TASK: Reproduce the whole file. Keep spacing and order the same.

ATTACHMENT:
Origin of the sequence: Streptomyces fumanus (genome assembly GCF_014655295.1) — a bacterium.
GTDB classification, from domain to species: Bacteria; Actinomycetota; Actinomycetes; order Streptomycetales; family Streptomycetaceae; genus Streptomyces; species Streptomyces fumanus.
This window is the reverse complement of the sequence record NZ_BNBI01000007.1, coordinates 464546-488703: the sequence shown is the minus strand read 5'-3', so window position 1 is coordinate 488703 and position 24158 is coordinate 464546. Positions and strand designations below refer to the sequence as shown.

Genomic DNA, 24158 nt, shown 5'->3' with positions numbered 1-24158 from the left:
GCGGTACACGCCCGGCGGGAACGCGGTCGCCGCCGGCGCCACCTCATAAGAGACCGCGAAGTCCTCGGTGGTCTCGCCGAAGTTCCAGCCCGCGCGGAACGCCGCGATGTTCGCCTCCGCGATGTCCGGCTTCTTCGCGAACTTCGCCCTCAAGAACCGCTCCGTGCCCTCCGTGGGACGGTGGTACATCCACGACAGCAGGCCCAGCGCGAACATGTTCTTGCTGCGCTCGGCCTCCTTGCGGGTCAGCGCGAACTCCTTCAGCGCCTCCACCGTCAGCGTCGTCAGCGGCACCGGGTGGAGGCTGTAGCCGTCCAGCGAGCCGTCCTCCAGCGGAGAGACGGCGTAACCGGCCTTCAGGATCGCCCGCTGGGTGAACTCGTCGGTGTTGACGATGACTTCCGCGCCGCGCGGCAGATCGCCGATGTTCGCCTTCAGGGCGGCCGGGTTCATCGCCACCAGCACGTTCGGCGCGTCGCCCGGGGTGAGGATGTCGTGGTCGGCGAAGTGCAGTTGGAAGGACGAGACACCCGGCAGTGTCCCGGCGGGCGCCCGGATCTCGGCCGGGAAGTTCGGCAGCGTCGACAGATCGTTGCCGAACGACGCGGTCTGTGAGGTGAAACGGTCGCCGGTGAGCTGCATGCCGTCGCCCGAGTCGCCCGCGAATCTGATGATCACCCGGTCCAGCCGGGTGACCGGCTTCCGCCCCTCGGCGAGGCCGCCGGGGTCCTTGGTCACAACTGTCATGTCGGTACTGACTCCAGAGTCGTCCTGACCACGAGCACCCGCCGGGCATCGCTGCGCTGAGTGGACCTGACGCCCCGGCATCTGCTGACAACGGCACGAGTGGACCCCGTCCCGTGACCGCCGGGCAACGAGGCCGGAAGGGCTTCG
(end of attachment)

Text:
Origin of the sequence: Streptomyces fumanus (genome assembly GCF_014655295.1) — a bacterium.
GTDB classification, from domain to species: Bacteria; Actinomycetota; Actinomycetes; order Streptomycetales; family Streptomycetaceae; genus Streptomyces; species Streptomyces fumanus.
This window is the reverse complement of the sequence record NZ_BNBI01000007.1, coordinates 464546-488703: the sequence shown is the minus strand read 5'-3', so window position 1 is coordinate 488703 and position 24158 is coordinate 464546. Positions and strand designations below refer to the sequence as shown.

Genomic DNA, 24158 nt, shown 5'->3' with positions numbered 1-24158 from the left:
GCGGTACACGCCCGGCGGGAACGCGGTCGCCGCCGGCGCCACCTCATAAGAGACCGCGAAGTCCTCGGTGGTCTCGCCGAAGTTCCAGCCCGCGCGGAACGCCGCGATGTTCGCCTCCGCGATGTCCGGCTTCTTCGCGAACTTCGCCCTCAAGAACCGCTCCGTGCCCTCCGTGGGACGGTGGTACATCCACGACAGCAGGCCCAGCGCGAACATGTTCTTGCTGCGCTCGGCCTCCTTGCGGGTCAGCGCGAACTCCTTCAGCGCCTCCACCGTCAGCGTCGTCAGCGGCACCGGGTGGAGGCTGTAGCCGTCCAGCGAGCCGTCCTCCAGCGGAGAGACGGCGTAACCGGCCTTCAGGATCGCCCGCTGGGTGAACTCGTCGGTGTTGACGATGACTTCCGCGCCGCGCGGCAGATCGCCGATGTTCGCCTTCAGGGCGGCCGGGTTCATCGCCACCAGCACGTTCGGCGCGTCGCCCGGGGTGAGGATGTCGTGGTCGGCGAAGTGCAGTTGGAAGGACGAGACACCCGGCAGTGTCCCGGCGGGCGCCCGGATCTCGGCCGGGAAGTTCGGCAGCGTCGACAGATCGTTGCCGAACGACGCGGTCTGTGAGGTGAAACGGTCGCCGGTGAGCTGCATGCCGTCGCCCGAGTCGCCCGCGAATCTGATGATCACCCGGTCCAGCCGGGTGACCGGCTTCCGCCCCTCGGCGAGGCCGCCGGGGTCCTTGGTCACAACTGTCATGTCGGTACTGACTCCAGAGTCGTCCTGACCACGAGCACCCGCCGGGCATCGCTGCGCTGAGTGGACCTGACGCCCCGGCATCTGCTGACAACGGCACGAGTGGACCCCGTCCCGTGACCGCCGGGCAACGAGGCCGGAAGGGCTTCG